Denzinger 714: Pope Eugene IV of Rome (1431-1447) on 2/4/1440, Bull "Cantate Domino" at 17th Ecumenical Council (Florence): The most Holy Roman Church firmly believes, professes, and preaches that none of those existing outside the Catholic Church, not only pagans, but also Jews and heretics and schismatics, can have a share in life eternal; but that they will go into the "eternal fire which was prepared for the devil and his angels" (Matthew 25:41), unless before death they are joined with Her; and that so important is the unity of this ecclesiastical body that only those remaining within this unity can profit by the sacraments of the Church unto salvation, and they alone can receive an eternal recompense for their fasts, their almsgivings, their other works of Christian piety and the duties of a Christian soldier. No one, let his almsgiving be as great as it may, no one, even if he pour out his blood for the Name of Christ, can be saved, unless he remain within the bosom and the unity of the Catholic Church.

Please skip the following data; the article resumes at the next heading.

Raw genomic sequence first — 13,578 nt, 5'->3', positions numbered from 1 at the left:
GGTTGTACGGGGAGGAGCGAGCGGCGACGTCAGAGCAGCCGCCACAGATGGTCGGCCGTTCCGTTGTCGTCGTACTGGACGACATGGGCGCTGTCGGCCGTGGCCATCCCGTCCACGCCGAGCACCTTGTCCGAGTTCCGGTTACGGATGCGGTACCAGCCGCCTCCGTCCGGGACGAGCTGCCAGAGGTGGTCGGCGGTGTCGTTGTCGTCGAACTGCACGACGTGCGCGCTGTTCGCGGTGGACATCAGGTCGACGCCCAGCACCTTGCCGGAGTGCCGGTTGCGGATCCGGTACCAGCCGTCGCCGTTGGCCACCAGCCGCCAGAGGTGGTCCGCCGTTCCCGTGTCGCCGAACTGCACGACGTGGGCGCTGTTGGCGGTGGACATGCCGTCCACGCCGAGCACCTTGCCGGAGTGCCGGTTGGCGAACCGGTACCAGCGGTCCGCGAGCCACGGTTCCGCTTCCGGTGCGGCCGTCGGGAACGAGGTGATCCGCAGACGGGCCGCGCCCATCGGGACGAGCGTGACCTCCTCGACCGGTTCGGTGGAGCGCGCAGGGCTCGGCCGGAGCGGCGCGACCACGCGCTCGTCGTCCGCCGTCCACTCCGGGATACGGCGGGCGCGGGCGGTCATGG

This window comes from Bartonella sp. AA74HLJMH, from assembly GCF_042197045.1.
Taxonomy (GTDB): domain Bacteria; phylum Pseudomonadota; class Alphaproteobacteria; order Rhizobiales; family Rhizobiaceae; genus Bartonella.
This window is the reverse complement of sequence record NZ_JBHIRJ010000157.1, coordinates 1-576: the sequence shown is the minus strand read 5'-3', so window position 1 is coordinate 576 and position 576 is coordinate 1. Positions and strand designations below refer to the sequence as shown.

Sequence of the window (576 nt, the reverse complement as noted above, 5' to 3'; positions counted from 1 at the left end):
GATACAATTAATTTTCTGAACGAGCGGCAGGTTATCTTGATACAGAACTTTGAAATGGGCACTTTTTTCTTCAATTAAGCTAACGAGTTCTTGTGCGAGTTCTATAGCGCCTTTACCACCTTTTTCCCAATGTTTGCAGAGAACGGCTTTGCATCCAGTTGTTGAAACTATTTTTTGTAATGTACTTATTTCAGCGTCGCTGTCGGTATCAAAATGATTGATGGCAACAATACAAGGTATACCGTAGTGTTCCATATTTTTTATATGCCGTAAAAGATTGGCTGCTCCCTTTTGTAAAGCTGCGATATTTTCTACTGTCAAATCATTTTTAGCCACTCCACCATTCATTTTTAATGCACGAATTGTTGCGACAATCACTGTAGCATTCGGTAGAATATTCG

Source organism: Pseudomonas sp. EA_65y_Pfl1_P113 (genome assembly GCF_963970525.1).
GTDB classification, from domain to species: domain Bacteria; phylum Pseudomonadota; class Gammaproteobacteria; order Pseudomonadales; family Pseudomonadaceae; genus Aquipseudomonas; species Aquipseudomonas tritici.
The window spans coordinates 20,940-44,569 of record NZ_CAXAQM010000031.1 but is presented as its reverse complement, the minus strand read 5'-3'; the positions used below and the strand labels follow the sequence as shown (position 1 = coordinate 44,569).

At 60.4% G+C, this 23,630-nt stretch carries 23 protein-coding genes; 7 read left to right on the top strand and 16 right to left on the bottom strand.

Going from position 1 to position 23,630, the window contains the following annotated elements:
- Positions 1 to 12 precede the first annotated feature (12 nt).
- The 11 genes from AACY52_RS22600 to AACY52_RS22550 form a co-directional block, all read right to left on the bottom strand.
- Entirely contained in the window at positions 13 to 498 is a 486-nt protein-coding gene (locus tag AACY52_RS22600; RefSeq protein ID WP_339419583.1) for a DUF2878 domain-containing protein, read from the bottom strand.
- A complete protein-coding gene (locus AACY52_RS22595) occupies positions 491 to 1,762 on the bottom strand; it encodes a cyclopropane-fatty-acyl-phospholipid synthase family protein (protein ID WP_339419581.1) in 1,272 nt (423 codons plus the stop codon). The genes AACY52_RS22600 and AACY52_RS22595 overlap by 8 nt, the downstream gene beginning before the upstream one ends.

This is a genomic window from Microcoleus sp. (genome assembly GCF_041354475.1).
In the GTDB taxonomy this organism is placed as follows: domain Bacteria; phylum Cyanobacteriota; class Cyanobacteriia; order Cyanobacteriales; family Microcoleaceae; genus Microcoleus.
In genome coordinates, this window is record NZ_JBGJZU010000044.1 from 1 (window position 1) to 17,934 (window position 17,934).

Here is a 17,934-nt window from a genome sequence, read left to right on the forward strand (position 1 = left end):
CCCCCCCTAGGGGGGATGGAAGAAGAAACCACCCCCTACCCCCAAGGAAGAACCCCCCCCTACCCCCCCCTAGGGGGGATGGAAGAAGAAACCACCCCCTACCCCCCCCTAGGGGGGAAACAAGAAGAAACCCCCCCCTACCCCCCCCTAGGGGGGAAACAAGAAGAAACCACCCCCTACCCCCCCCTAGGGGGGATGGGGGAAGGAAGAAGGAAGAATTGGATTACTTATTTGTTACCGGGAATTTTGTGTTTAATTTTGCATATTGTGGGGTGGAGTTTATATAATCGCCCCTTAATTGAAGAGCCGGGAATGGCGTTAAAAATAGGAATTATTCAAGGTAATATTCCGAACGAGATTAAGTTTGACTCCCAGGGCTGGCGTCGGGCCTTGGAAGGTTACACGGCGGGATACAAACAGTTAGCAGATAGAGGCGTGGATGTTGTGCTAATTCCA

Denzinger 1473: Pope Benedict XIV of Rome (1740-1758) on 3/16/1743, Profession of Faith prescribed for the Maronites: Likewise, all other things I accept and profess, which the Holy Roman Church accepts and professes, and I likewise condemn, reject, and anathematize, at the same time all contrary things, both schisms and heresies, which have been condemned, rejected, and anathematized by the same Church. In addition, I promise and swear true obedience to the Roman Pontiff, the successor of Blessed Peter, the prince of the Apostles and the vicar of Jesus Christ. And that this faith of the Catholic Church, without which no one can be saved, etc...